Students Gain Geographic Ground Following Esri's Billion-Dollar Software Pledge to White House ConnectED Initiative

Redlands, California—At the White House Science Fair today, in conjunction with President Obama’s ConnectED Initiative, Esri announced significant academic progress from its billion-dollar commitment to offer mapping technology to every K-12 school in the United States. Since the program’s launch on May 27, 2014, more than 1,000 schools have grown their geographic programs through Esri’s ConnectED pledge.

Along with its software donation, the world leader in geospatial technology has also recently awarded $140,000 in training grants to teams of educators, and is developing more inquiry-based curriculum for specific subject areas, available as a free download, to help classes and afterschool programs make the most of geography.

“I’m extremely encouraged that there has been such a powerful response to our pledge,” says Jack Dangermond, Esri president. “The sky is the limit in regards to solving problems with geography for the schools that have adopted our ArcGIS Online platform. We are humbled to have a part in supporting STEM education across the country.”

Esri also announced at the White House Science Fair that it will release a free, open crowdsourcing app designed to empower citizen science later this year. A prototype of the app was used to power a live snapshot of the White House event. The app, which collects tweets from around the globe and continually updates them on a map, helps people discover citizen science in their communities and explore existing resources. Individuals and groups from schools that have enrolled in Esri’s ConnectED efforts to establish an ArcGIS Online account will have access to the app.

Following is a sample of the schools that have taken advantage of Esri’s offer and have already created impressive projects that reveal the power of geographic knowledge.

 At Unity School in tiny Unity, NH (pop.1530), eighth-grader Gabriel Chabot borrowed the school’s one GPS, walked around the school grounds to learn how it worked, then took it home to track a four-mile hike around his village this fall. He imported the tracks onto a map (on his own, without teacher instruction) in ArcGIS Online. He is helping the teacher introduce ArcGIS Online to the students in grades 6-8.

 Matthew Cowan is a ninth-grade English language arts teacher in an engineering academy at Yucaipa High School in Yucaipa, CA. He attended Esri’s teacher institute in June 2014, where he acquired an ArcGIS Online account, and now has 400 students participating in online mapmaking. He is teaching his colleagues about GIS, completing the first of three planned professional development events. Students have completed various projects including analyses of thematic maps using Common Core style projects and rubrics. Students are now analyzing "Is Yucaipa a teenage-friendly city?" by gathering data in the field (with smartphones and tablets when possible), analyzing it, comparing it with information about city planning. The goal is to empower students to propose and defend a business or service in the City that addresses a documented need. Matthew has been asked by the district to lead a wider revamp of curriculum by melding GIS and Common Core English language arts.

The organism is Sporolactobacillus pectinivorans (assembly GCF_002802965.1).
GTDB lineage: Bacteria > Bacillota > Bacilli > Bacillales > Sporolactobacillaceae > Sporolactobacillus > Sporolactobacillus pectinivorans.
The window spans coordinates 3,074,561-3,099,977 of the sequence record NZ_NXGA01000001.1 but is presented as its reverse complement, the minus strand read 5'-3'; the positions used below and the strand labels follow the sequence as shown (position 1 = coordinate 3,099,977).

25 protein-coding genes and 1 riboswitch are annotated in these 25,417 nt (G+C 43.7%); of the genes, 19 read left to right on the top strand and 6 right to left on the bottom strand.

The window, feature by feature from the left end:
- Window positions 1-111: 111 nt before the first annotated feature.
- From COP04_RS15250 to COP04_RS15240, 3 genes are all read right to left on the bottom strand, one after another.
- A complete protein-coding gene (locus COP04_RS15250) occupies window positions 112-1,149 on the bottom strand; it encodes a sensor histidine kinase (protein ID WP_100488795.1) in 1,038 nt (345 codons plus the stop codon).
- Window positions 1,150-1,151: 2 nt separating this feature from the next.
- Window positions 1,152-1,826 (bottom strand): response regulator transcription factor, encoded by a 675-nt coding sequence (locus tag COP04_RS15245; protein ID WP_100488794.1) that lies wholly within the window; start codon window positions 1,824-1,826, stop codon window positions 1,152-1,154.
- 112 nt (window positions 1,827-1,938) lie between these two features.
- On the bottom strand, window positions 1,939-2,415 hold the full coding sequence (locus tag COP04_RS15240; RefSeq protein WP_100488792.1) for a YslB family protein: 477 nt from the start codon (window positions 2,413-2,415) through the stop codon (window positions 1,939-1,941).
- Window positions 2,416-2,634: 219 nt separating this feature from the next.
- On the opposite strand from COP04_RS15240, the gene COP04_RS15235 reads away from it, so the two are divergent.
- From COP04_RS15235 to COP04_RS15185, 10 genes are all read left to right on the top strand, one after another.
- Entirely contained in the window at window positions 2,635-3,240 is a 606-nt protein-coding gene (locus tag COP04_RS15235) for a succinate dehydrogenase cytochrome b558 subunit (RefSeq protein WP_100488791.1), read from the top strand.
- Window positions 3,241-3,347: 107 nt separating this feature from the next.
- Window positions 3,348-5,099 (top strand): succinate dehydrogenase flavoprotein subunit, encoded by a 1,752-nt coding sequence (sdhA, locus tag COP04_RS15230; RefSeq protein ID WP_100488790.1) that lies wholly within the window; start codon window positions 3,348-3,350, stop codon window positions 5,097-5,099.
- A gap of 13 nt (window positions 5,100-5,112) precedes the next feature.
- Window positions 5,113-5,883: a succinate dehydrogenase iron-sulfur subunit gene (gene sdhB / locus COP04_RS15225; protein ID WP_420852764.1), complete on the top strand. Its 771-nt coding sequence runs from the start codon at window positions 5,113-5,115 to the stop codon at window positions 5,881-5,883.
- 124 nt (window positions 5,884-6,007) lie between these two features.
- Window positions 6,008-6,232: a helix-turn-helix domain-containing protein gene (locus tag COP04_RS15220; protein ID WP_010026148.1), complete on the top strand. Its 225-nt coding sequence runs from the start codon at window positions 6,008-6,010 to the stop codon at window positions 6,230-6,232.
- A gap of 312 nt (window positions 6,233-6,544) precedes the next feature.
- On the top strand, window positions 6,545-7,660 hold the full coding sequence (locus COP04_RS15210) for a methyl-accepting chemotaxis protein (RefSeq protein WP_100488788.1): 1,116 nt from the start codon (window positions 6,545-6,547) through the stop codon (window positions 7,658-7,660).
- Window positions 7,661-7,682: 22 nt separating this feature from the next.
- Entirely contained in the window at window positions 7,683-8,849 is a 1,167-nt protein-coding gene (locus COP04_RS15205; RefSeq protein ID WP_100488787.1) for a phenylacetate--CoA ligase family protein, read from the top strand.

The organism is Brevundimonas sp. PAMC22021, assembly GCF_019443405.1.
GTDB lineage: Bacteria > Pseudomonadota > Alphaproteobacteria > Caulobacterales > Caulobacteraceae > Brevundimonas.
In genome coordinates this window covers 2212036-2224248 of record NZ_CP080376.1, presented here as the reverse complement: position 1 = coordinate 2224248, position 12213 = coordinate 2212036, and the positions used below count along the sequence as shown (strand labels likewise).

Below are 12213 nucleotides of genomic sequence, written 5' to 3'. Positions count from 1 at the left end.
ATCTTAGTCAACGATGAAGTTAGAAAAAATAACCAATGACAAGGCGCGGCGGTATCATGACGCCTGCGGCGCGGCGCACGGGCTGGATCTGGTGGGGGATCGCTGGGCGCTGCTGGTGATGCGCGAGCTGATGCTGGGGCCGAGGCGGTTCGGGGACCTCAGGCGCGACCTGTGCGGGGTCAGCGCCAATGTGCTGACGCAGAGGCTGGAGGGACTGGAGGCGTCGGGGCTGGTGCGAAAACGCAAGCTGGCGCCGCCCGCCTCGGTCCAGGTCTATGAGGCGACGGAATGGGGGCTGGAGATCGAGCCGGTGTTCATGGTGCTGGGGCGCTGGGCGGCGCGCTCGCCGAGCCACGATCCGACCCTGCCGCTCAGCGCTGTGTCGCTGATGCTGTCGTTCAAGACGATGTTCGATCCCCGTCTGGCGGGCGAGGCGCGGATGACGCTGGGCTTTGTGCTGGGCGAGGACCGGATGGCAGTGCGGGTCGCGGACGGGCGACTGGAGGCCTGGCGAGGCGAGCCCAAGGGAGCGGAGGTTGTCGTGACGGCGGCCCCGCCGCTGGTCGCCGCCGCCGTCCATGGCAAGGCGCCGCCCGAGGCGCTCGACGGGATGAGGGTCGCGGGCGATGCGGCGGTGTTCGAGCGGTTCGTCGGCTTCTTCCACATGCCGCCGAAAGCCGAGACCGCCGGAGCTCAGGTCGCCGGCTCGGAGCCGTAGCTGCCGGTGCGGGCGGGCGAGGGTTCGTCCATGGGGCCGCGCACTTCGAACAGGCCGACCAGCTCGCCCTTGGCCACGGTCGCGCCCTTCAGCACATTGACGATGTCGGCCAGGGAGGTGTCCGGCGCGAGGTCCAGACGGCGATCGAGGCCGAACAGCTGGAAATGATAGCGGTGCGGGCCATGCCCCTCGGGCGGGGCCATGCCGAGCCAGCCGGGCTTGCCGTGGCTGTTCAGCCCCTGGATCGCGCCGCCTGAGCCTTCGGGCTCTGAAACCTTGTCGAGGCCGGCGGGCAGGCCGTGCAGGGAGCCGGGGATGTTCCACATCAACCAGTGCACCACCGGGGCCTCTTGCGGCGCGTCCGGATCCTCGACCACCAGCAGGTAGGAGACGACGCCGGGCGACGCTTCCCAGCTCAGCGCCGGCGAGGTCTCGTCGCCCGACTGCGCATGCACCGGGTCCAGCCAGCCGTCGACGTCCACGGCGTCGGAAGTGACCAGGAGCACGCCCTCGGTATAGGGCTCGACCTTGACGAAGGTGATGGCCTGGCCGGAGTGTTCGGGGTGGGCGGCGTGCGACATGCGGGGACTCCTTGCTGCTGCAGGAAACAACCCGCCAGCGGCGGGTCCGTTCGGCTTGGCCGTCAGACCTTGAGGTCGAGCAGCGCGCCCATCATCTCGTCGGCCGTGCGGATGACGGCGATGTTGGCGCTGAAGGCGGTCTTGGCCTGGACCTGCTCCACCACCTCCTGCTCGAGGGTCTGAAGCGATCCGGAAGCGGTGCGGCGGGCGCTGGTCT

Donna Tlachac teaches a career technical education Web Publishing & Media Design class at Rancho Buena Vista High School in Vista, CA. She attended Esri’s teacher institute in June 2014 and acquired an ArcGIS Online account. This year, the theme for the school’s service learning is "Our Vista Community." Using their new account, students are learning GIS. Donna has also started teaching GIS to elementary students at the Bobier Elementary After School Education & Safety (ASES) program. She is working on partnering the two groups, bringing together older and younger students in the Vista Community, to map waterways, ranchos, and missions on tablets.

 Students of Bow High School (Bow, NH) math teacher Marcel Duhaime recently won a Samsung Solve for Tomorrow competition for their mapping app that allows people to mark locations of trash around the town forests. In addition to location, the app lets users collect information about the volume and characteristics of the trash. The data is being shared on a collective map accessed by local community service groups, who clean and mark the site. Students will also do location analyses to make recommendations to town managers.

 Eric Cromwell is the elementary science coordinator for Baltimore County Public Schools, and has been using desktop GIS for a decade. On the heels of the May 27 announcement by the White House, Eric set about changing plans for the district. Now, a suite of activities is under development through which students use ArcGIS Online to see, do, and learn science through a geographic lens. The goal is to help students make Next Generation Science Standards connections about ecosystems and biology, weather and climate, engineering design, geosystems, geology, and chemistry.

 Arkansas is home to the EAST Initiative (problem-based, tech-oriented, service learning class), which has had isolated users of desktop GIS for 15 years. (At the 2014 Esri User Conference, 4th graders from Sonora Elementary in Springdale Arkansas presented their projects on stage to more than 16,000 GIS users from around the world; see Esri’s step into ConnectED launched a whole new effort among EAST schools, and more than 150 of the ArcGIS Online accounts are from Arkansas. EAST programs across the state – from high school to elementary, and urban to rural – have seen students undertake projects with their accounts from Esri’s ConnectED offer.

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